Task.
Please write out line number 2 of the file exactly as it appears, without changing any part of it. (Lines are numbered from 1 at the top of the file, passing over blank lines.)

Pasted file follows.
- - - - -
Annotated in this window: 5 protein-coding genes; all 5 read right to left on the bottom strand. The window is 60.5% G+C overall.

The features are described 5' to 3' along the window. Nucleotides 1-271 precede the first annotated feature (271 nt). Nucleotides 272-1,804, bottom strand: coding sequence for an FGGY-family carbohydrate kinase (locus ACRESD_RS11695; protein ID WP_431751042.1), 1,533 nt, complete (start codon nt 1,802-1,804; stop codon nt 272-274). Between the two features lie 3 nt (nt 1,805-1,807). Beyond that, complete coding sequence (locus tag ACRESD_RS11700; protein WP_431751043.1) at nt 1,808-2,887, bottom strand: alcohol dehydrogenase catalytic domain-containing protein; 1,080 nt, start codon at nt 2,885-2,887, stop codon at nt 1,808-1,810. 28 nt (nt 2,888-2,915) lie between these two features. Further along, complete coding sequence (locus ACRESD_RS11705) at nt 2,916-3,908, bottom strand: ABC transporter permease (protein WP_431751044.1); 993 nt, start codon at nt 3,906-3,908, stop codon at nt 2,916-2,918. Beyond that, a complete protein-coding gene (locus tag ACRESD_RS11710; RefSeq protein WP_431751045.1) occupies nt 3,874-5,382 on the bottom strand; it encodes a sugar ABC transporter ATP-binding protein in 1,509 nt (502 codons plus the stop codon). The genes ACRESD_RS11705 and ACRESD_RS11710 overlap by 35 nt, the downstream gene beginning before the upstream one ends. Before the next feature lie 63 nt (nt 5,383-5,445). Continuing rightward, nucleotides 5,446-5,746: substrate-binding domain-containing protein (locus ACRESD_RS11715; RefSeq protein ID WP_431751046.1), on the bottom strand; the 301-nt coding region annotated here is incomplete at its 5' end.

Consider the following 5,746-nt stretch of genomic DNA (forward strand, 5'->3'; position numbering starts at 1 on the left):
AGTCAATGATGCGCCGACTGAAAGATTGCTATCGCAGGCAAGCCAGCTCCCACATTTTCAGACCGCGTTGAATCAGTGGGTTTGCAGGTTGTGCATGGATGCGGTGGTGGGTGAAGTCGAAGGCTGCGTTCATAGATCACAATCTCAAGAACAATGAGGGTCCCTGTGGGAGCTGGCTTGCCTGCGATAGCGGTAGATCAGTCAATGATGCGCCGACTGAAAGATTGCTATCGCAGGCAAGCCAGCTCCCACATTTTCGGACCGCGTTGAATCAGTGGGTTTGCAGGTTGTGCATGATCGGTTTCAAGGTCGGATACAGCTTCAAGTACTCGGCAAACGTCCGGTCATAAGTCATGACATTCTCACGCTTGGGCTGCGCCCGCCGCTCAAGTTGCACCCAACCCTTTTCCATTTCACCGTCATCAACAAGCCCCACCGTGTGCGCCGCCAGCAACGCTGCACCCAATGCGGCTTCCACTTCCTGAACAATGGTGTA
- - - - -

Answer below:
The features are described 5' to 3' along the window. Nucleotides 1-271 precede the first annotated feature (271 nt). Nucleotides 272-1,804, bottom strand: coding sequence for an FGGY-family carbohydrate kinase (locus ACRESD_RS11695; protein ID WP_431751042.1), 1,533 nt, complete (start codon nt 1,802-1,804; stop codon nt 272-274). Between the two features lie 3 nt (nt 1,805-1,807). Beyond that, complete coding sequence (locus tag ACRESD_RS11700; protein WP_431751043.1) at nt 1,808-2,887, bottom strand: alcohol dehydrogenase catalytic domain-containing protein; 1,080 nt, start codon at nt 2,885-2,887, stop codon at nt 1,808-1,810. 28 nt (nt 2,888-2,915) lie between these two features. Further along, complete coding sequence (locus ACRESD_RS11705) at nt 2,916-3,908, bottom strand: ABC transporter permease (protein WP_431751044.1); 993 nt, start codon at nt 3,906-3,908, stop codon at nt 2,916-2,918. Beyond that, a complete protein-coding gene (locus tag ACRESD_RS11710; RefSeq protein WP_431751045.1) occupies nt 3,874-5,382 on the bottom strand; it encodes a sugar ABC transporter ATP-binding protein in 1,509 nt (502 codons plus the stop codon). The genes ACRESD_RS11705 and ACRESD_RS11710 overlap by 35 nt, the downstream gene beginning before the upstream one ends. Before the next feature lie 63 nt (nt 5,383-5,445). Continuing rightward, nucleotides 5,446-5,746: substrate-binding domain-containing protein (locus ACRESD_RS11715; RefSeq protein ID WP_431751046.1), on the bottom strand; the 301-nt coding region annotated here is incomplete at its 5' end.